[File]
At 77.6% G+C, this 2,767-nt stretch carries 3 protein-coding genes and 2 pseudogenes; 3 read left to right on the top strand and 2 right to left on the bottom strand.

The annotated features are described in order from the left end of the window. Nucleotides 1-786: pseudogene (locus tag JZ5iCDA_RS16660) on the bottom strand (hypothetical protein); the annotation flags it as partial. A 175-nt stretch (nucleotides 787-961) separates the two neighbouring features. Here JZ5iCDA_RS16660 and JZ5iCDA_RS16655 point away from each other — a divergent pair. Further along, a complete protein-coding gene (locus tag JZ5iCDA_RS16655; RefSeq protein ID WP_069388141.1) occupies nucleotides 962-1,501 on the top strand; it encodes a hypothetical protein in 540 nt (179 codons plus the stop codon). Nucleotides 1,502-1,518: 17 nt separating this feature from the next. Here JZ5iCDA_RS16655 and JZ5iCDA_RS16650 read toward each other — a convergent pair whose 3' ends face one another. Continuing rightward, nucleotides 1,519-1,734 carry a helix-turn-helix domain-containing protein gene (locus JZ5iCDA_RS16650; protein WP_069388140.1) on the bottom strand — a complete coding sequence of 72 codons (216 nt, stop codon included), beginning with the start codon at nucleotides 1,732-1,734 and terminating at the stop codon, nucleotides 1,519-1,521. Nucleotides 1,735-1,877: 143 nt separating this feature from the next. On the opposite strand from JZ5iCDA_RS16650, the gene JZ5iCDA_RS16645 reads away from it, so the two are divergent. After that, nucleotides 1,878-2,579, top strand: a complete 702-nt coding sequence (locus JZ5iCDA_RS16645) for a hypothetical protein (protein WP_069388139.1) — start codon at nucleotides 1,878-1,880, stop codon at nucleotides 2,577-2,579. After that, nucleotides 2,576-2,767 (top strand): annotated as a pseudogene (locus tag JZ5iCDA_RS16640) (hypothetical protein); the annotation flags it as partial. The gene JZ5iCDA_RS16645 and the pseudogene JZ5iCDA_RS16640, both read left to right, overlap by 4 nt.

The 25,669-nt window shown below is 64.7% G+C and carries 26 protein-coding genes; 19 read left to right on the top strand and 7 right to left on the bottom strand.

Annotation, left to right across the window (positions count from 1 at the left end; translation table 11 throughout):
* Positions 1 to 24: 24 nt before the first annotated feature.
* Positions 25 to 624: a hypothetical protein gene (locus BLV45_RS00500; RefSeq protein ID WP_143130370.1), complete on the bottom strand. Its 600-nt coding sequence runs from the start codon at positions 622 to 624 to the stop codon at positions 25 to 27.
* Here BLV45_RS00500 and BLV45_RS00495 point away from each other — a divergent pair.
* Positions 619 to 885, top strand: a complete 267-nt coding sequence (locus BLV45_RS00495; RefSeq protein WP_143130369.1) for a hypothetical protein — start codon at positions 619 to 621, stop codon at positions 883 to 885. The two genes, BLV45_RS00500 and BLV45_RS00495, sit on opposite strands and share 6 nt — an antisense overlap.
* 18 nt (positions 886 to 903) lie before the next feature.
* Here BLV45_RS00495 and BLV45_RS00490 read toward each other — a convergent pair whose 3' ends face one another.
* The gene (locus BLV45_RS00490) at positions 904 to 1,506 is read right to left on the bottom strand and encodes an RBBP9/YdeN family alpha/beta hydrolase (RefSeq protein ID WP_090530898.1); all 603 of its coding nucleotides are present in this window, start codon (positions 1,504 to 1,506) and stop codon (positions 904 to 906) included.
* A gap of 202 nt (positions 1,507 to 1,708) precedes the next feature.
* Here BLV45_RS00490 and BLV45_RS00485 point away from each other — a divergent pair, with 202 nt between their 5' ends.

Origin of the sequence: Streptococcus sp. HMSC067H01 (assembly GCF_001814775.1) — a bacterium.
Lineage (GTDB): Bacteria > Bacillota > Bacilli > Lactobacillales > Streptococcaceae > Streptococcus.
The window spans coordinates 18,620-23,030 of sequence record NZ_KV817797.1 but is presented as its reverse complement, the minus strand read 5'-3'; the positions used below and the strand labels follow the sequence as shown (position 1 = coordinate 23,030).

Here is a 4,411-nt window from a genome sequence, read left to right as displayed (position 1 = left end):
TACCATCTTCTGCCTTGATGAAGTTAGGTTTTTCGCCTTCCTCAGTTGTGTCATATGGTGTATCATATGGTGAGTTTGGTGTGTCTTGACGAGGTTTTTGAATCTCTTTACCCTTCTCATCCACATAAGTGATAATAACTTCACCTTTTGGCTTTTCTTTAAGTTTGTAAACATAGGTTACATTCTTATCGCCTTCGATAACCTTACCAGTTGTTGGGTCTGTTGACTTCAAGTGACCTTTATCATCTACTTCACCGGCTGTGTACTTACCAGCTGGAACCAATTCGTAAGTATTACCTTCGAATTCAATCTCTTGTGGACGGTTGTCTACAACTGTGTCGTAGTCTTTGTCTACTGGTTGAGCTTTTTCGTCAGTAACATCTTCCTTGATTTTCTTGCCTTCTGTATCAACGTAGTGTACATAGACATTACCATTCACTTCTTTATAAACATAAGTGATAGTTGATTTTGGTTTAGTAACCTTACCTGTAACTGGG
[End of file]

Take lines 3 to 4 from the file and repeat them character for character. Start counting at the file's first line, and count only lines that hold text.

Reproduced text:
The 25,669-nt window shown below is 64.7% G+C and carries 26 protein-coding genes; 19 read left to right on the top strand and 7 right to left on the bottom strand.

Annotation, left to right across the window (positions count from 1 at the left end; translation table 11 throughout):